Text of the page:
324-326 (7th Cir. 1998). Mr. Ferguson’s federal claim must be dismissed.
B. Pendent Claims under Indiana State Law
Now that Mr. Ferguson’s federal claim has been dismissed in advance of trial, the Court
must determine whether it maintains jurisdiction over the remaining claims. This Court=s
jurisdiction over the pendent claims under Indiana law is conferred by 28 U.S.C. ' 1367(a).
However, when a district court dismisses the claims over which it had original jurisdiction, it has
discretion either to retain jurisdiction over the supplemental claims or to dismiss them. 28 U.S.C.
' 1367(c)(3); Kennedy v. Schoenberg, Fisher & Newman, Ltd., 140 F.3d 716, 717 (7th Cir.
The general rule under these circumstances is to dismiss the pendent state law claims.
Carnegie-Mellon Univ. v. Cohill, 484 U.S. 343, 350 n.7 (1988) ("in the usual case in which all
federal law claims are eliminated before trial, the balance of factors to be considered under the
pendent jurisdiction doctrine--judicial economy, convenience, fairness, and comity--will point
toward declining to exercise jurisdiction over the remaining state-law claims") (citing United
Mine Workers of America v. Gibbs, 383 U.S. 715, 726 (1966)). (citing United Mine Workers of
America v. Gibbs, 383 U.S. 715, 726 (1966)). The district courts should exercise this discretion
to relinquish jurisdiction over state law claims that remain after the dismissal of federal claims
unless any of the following three circumstances exists: (1) the state law claims may not be refiled because a statute of limitations has expired, (2) substantial judicial resources have been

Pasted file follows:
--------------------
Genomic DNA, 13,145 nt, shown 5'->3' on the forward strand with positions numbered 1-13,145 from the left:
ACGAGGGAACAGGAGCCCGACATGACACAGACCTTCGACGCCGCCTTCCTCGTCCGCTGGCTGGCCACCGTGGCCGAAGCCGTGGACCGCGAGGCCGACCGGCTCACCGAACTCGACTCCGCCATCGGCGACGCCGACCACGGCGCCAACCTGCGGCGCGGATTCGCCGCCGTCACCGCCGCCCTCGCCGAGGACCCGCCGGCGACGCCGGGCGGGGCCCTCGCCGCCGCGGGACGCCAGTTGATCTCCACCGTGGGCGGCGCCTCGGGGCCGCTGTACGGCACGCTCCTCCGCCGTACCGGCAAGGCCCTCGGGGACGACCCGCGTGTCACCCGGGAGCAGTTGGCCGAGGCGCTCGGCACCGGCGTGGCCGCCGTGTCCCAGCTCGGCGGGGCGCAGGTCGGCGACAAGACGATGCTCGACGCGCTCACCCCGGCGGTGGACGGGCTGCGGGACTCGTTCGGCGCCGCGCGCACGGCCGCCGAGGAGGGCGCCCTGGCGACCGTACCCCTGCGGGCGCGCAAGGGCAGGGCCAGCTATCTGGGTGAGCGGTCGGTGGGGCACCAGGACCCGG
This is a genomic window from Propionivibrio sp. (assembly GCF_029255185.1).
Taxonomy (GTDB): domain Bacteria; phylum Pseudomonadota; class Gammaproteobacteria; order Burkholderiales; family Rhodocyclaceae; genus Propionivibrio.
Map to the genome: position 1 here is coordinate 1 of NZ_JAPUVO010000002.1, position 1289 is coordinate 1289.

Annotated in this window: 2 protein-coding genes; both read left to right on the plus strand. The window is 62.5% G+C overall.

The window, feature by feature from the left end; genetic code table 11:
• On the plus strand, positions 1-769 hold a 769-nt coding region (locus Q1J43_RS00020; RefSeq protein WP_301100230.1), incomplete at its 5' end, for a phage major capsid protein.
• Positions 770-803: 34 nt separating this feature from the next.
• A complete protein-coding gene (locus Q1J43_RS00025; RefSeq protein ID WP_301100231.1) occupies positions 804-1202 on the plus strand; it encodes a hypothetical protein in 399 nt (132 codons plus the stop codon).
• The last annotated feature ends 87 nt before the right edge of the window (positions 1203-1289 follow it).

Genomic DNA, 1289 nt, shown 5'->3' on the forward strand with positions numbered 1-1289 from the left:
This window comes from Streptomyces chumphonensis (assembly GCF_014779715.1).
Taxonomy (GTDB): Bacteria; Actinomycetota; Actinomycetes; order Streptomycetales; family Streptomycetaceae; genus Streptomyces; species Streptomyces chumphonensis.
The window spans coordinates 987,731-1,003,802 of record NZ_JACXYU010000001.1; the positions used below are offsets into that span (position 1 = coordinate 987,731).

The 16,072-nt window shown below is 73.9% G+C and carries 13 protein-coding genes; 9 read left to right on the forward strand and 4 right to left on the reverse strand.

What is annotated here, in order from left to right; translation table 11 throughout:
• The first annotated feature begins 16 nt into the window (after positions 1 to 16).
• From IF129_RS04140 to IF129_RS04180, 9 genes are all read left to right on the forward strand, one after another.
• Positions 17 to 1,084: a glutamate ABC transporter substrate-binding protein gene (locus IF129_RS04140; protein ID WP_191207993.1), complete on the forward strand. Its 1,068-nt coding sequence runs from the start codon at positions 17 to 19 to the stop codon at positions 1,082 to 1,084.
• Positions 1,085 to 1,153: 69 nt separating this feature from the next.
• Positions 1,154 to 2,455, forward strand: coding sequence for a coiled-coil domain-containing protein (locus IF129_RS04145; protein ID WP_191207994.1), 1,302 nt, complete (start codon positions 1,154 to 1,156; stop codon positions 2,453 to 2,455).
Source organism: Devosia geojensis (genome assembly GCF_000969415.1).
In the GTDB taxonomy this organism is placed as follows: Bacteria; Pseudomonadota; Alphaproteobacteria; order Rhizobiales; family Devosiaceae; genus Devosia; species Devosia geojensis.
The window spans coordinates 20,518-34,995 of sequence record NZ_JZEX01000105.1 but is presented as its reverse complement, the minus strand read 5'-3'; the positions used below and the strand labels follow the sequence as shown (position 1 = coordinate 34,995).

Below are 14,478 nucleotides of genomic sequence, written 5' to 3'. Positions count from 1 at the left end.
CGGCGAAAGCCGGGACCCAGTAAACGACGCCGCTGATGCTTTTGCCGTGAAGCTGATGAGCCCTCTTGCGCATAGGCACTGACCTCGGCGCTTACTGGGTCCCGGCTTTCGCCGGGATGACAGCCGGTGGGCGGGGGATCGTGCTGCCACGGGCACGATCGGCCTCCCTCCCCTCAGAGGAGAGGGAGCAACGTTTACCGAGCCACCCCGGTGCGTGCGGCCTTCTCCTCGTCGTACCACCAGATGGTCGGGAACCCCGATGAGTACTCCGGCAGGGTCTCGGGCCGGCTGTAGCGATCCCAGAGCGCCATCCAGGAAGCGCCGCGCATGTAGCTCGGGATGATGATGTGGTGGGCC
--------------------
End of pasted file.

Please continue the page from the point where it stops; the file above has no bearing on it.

expended on the state claims, or (3) it is clearly apparent how the state claims are to be decided.
Williams v. Rodriguez, 509 F.3d 392, 404 (7th Cir. 2007). In this instance, the general rule
should be followed. Application of the general rule dictates that the pendent state law claims be
dismissed for lack of jurisdiction.
Not all notes (or promissory notes) are “securities” under the Act. Because of its
character, the note described by Mr. Ferguson is not a “security” under the Act. Exchange
National Bank v. Touche Ross & Co., 544 F.2d 1126, 1138 (2d Cir. 1976). The Motion to
Dismiss the federal claim [Dkt. #8] is therefore GRANTED. Pendent claims asserted based on
Indiana state law will be dismissed for lack of jurisdiction, and all other Motions (Dkts. #12, #13,
#15, #16, and #20) are DENIED as moot.
Judgment consistent with this Entry shall now issue.
IT IS SO ORDERED.
Hon. Tanya Walton Pratt, Judge
United States District Court
Southern District of Indiana
Mr. Lee Ferguson
c/o DENISE FERGUSON
11508 Greenwood Ave. N B-4
Seattle, WA 98133
Attorney Paul J. Wallace